You know what they say: If you can't exorcise your ghosts, party with 'em.
We thought this whole time that the titular specter in Mayday Parade's "Ghost" was the metaphoric kind, mostly because of the line where Derek Sanders comes out and says so explicitly. Turns out, in fact, that he was also talking about the literal kind of ghost. That's twice the amount of ghosts!
The video for the song brings both kinds of specter together as the band performs in (and checks into) a haunted hotel. Will they make it out alive!? Probably, because ghosts aren't real.
Watch Mayday Parade's "Ghosts" video after the jump.
OR ARE THEY? (They're not.) But that doesn't mean we all don't know the feeling of being haunted by someone whose presence you can still feel even after they're not with you anymore. "I can't tell if he is real or a made-up version of her again," Sanders sings.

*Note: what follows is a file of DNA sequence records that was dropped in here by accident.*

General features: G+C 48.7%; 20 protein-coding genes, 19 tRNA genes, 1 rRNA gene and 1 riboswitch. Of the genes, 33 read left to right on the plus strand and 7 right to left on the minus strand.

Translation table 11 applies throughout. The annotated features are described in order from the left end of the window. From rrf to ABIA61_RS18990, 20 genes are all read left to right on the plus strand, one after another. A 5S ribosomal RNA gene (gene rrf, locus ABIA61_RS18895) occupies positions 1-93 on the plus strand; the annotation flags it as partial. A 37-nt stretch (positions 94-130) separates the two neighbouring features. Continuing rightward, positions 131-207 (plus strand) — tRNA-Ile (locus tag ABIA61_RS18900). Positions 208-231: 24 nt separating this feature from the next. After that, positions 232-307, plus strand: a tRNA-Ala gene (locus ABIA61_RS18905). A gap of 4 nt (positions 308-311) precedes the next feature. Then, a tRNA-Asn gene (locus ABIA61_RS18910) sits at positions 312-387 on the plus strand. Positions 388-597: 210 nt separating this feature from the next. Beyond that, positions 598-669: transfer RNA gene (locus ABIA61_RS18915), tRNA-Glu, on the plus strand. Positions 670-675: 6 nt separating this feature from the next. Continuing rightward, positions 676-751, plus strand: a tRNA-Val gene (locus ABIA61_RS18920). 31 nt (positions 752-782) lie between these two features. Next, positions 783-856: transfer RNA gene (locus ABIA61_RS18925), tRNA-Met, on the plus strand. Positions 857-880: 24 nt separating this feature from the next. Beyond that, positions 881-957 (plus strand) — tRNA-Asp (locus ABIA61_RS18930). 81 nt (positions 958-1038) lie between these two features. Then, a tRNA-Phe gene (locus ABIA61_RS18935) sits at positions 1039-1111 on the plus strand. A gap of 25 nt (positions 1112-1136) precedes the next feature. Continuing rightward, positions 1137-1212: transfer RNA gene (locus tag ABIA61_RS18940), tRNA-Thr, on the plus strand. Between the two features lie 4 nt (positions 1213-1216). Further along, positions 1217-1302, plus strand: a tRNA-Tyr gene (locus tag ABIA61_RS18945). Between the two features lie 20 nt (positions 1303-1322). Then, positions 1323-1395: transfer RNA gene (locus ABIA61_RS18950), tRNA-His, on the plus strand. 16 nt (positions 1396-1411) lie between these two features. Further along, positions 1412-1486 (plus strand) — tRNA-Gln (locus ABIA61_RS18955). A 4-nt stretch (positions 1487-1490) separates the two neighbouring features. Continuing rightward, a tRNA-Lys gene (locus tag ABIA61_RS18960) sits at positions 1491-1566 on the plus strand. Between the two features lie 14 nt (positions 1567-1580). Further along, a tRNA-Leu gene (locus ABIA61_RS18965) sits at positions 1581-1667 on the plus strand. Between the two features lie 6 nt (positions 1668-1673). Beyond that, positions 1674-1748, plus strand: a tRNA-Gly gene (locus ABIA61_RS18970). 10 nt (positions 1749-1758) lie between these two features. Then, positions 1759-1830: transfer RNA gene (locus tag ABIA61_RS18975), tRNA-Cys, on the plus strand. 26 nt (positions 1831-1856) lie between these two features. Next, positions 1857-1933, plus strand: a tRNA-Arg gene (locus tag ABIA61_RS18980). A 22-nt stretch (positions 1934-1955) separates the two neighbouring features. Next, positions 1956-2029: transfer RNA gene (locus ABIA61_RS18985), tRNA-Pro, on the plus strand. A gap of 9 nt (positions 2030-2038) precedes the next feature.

"This song has to do with your inner demons, and it portrays that in a literal sense by referring to them as ghosts and how they are always with you," bass player Jeremy Lenzo explained of the song when it came out a couple months back. (Check out behind-the-scenes photos from the video shoot here.)
The theatrical flair of the song, a delirious blend of Queen-style expansiveness and pop-punk energy, is matched by some faux horror film video, which winks at the central conceit by making the ghosts come alive as workers at a haunted hotel: There's an old concierge ghost, an undead family, and a bummed out-looking scene girl, who may or may not be dead or just a regular goth. It's hard to tell the difference sometimes.
+ Watch Mayday Parade's "Ghost" video.
Photo credit: Fearless Records